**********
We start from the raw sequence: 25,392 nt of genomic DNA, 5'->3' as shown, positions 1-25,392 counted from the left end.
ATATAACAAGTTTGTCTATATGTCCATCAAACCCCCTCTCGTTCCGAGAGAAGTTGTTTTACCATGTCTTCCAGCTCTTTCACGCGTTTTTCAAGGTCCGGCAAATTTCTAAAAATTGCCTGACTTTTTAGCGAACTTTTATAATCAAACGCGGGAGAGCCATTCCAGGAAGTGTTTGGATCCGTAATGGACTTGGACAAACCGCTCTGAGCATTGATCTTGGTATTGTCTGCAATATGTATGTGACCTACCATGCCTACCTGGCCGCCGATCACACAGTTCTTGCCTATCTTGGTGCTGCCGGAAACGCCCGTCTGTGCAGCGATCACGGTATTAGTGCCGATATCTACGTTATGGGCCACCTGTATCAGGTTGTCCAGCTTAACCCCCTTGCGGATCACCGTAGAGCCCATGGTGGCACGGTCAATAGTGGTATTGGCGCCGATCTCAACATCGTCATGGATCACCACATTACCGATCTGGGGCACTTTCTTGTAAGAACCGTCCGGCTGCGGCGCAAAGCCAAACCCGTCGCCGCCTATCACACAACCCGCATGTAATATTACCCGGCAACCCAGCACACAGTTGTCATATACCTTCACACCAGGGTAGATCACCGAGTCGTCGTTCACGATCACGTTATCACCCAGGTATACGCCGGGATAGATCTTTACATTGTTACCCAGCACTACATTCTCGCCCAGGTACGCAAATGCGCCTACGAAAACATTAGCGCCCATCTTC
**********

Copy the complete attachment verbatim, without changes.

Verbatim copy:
We start from the raw sequence: 25,392 nt of genomic DNA, 5'->3' as shown, positions 1-25,392 counted from the left end.
ATATAACAAGTTTGTCTATATGTCCATCAAACCCCCTCTCGTTCCGAGAGAAGTTGTTTTACCATGTCTTCCAGCTCTTTCACGCGTTTTTCAAGGTCCGGCAAATTTCTAAAAATTGCCTGACTTTTTAGCGAACTTTTATAATCAAACGCGGGAGAGCCATTCCAGGAAGTGTTTGGATCCGTAATGGACTTGGACAAACCGCTCTGAGCATTGATCTTGGTATTGTCTGCAATATGTATGTGACCTACCATGCCTACCTGGCCGCCGATCACACAGTTCTTGCCTATCTTGGTGCTGCCGGAAACGCCCGTCTGTGCAGCGATCACGGTATTAGTGCCGATATCTACGTTATGGGCCACCTGTATCAGGTTGTCCAGCTTAACCCCCTTGCGGATCACCGTAGAGCCCATGGTGGCACGGTCAATAGTGGTATTGGCGCCGATCTCAACATCGTCATGGATCACCACATTACCGATCTGGGGCACTTTCTTGTAAGAACCGTCCGGCTGCGGCGCAAAGCCAAACCCGTCGCCGCCTATCACACAACCCGCATGTAATATTACCCGGCAACCCAGCACACAGTTGTCATATACCTTCACACCAGGGTAGATCACCGAGTCGTCGTTCACGATCACGTTATCACCCAGGTATACGCCGGGATAGATCTTTACATTGTTACCCAGCACTACATTCTCGCCCAGGTACGCAAATGCGCCTACGAAAACATTAGCGCCCATCTTC